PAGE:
Wirral's independent local news website
As part of Cheshire West and Chester Council’s commitment to supporting communities to tackle climate change, a third round of their dedicated Climate Emergency Fund has been launched this week.The funding will provide a financial boost for local organisations and Council projects that can reduce carbon emissions, helping the borough to become carbon neutral by 2045.
Applicants are invited to submit bids by Friday 6 May 2022 deadline for a share of the £50,000 available in the third funding round (this relates to the financial year 2022-23). Further rounds of Climate Emergency funding will be available from 2023 to 2024.
The fund has been set up as part of the Council’s work to tackle the Climate Emergency, with local organisations that meet the funding criteria able to bid for a share.
Successful applicants will need to provide evidence that their projects can be implemented swiftly and will make a positive contribution to the borough’s ambition of becoming carbon neutral by 2045.
Eligible organisations include town and parish councils, voluntary organisations, community groups, small charities and other not-for-profit-organisations.
Examples of projects eligible for funding include (but are not limited to) the following.
Councillor Richard Beacham, Cabinet Member for Inclusive Growth, Economy and Regeneration, said, “We are pleased to be continuing our support for community organisations looking to tackle the climate emergency in their area, and this funding will help build on the enthusiasm, knowledge and determination of local people in communities across our borough. This Fund is a way to support these groups to deliver on a vision for improving their area by reducing greenhouse gas emissions and making west Cheshire an even better place to live.”Rhian Edwards, Chief Executive of the Hospice of the Good Shepherd, who received funding last year, said, “We were thrilled when we got the email from the Council to tell us they had approved our application to the Climate Emergency Fund. The grant contributed towards us putting LED lighting in our In Patient Unit and the installation of a voltage optimisation unit which has benefited the whole of the site. “Both initiatives have helped us reduce our carbon footprint, a key aim of ours, plus, and as importantly, reduce our costs. Every penny counts, and the more efficient we can be, the more money we can spend on supporting patients and their loved ones”.Blacon Adventure Playground has also benefitted from receiving funding during the second round of the Climate Emergency Fund. Paul Knight, Head of Avenue Services, who manage the playground, said, “The funding we received from the Climate Emergency Fund has enabled us to continue our journey in making Blacon Adventure Playground carbon neutral.“The funding is being put to good use and we have also been working with local children to educate them about the benefits of protecting the environment, including releasing a YouTube video and a game. The funding is helping to create a bike project as well as expanding our allotment space, creating a wildflower meadow, increasing our green roof coverage, purchasing a new water dispenser and battery powered leaf/litter collector, plus a number of other small projects.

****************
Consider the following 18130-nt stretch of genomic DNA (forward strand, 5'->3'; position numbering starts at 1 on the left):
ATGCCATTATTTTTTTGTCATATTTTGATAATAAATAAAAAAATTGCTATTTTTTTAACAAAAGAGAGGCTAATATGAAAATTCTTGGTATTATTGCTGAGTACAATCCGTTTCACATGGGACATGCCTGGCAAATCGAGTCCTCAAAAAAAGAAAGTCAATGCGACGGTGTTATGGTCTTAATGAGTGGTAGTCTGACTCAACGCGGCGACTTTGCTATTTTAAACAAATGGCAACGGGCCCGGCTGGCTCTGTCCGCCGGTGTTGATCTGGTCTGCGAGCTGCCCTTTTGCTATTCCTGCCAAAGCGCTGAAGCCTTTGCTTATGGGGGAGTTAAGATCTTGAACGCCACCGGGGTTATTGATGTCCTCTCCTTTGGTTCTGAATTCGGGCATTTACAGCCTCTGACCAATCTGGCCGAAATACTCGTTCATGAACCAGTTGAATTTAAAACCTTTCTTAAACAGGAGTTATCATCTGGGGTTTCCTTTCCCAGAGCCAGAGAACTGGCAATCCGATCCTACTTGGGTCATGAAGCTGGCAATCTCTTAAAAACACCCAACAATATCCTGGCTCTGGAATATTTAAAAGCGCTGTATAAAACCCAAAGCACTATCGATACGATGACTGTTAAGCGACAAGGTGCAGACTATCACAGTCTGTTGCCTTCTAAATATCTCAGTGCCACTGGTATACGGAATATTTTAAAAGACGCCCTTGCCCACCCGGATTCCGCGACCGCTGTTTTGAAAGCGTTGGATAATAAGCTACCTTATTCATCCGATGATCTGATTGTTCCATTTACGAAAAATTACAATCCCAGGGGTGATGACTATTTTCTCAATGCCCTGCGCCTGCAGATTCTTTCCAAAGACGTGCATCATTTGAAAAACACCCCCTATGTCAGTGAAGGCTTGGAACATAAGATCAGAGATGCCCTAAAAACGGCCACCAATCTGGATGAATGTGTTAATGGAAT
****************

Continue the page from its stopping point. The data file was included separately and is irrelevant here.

“None of this would be possible without the Climate Emergency Fund. A huge thank you from our staff who work at the playground and all of the families and children who use the site which is open 365 days a year.”
To find out more and view the Climate Emergency Fund guidance, visit: cheshirewestandchester.gov.uk/climateemergencyfund
Image: Children learning about sustainability at Blacon Adventure Playground
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